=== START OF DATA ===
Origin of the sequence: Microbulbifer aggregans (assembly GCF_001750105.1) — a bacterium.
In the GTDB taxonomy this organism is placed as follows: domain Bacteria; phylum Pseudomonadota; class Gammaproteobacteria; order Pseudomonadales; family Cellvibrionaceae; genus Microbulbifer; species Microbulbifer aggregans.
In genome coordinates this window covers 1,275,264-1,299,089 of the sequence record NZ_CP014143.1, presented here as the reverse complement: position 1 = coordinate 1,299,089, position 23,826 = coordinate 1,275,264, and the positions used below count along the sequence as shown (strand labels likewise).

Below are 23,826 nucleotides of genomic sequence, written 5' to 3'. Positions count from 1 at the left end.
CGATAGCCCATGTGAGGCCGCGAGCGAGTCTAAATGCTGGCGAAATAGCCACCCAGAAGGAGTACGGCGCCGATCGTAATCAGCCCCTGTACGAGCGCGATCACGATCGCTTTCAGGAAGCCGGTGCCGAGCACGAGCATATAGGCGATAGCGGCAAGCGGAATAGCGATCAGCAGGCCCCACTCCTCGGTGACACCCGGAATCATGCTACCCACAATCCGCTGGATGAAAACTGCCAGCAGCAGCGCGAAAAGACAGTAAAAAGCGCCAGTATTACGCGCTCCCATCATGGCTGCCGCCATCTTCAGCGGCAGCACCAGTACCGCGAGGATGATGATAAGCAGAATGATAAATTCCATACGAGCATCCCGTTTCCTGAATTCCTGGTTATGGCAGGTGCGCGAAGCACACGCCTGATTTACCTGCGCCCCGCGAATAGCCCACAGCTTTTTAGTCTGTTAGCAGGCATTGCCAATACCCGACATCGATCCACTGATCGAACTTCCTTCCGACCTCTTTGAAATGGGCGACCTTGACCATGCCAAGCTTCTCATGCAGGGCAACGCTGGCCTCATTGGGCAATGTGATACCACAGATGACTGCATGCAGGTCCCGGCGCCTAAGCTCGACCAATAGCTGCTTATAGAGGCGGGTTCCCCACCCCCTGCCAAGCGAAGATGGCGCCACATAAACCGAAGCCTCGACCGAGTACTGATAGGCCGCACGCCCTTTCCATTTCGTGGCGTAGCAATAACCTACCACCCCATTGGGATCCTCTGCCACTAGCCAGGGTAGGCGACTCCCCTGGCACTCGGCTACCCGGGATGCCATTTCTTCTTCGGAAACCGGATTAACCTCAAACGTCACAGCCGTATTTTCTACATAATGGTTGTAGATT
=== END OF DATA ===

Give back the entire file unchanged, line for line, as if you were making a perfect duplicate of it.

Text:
Origin of the sequence: Microbulbifer aggregans (assembly GCF_001750105.1) — a bacterium.
In the GTDB taxonomy this organism is placed as follows: domain Bacteria; phylum Pseudomonadota; class Gammaproteobacteria; order Pseudomonadales; family Cellvibrionaceae; genus Microbulbifer; species Microbulbifer aggregans.
In genome coordinates this window covers 1,275,264-1,299,089 of the sequence record NZ_CP014143.1, presented here as the reverse complement: position 1 = coordinate 1,299,089, position 23,826 = coordinate 1,275,264, and the positions used below count along the sequence as shown (strand labels likewise).

Below are 23,826 nucleotides of genomic sequence, written 5' to 3'. Positions count from 1 at the left end.
CGATAGCCCATGTGAGGCCGCGAGCGAGTCTAAATGCTGGCGAAATAGCCACCCAGAAGGAGTACGGCGCCGATCGTAATCAGCCCCTGTACGAGCGCGATCACGATCGCTTTCAGGAAGCCGGTGCCGAGCACGAGCATATAGGCGATAGCGGCAAGCGGAATAGCGATCAGCAGGCCCCACTCCTCGGTGACACCCGGAATCATGCTACCCACAATCCGCTGGATGAAAACTGCCAGCAGCAGCGCGAAAAGACAGTAAAAAGCGCCAGTATTACGCGCTCCCATCATGGCTGCCGCCATCTTCAGCGGCAGCACCAGTACCGCGAGGATGATGATAAGCAGAATGATAAATTCCATACGAGCATCCCGTTTCCTGAATTCCTGGTTATGGCAGGTGCGCGAAGCACACGCCTGATTTACCTGCGCCCCGCGAATAGCCCACAGCTTTTTAGTCTGTTAGCAGGCATTGCCAATACCCGACATCGATCCACTGATCGAACTTCCTTCCGACCTCTTTGAAATGGGCGACCTTGACCATGCCAAGCTTCTCATGCAGGGCAACGCTGGCCTCATTGGGCAATGTGATACCACAGATGACTGCATGCAGGTCCCGGCGCCTAAGCTCGACCAATAGCTGCTTATAGAGGCGGGTTCCCCACCCCCTGCCAAGCGAAGATGGCGCCACATAAACCGAAGCCTCGACCGAGTACTGATAGGCCGCACGCCCTTTCCATTTCGTGGCGTAGCAATAACCTACCACCCCATTGGGATCCTCTGCCACTAGCCAGGGTAGGCGACTCCCCTGGCACTCGGCTACCCGGGATGCCATTTCTTCTTCGGAAACCGGATTAACCTCAAACGTCACAGCCGTATTTTCTACATAATGGTTGTAGATT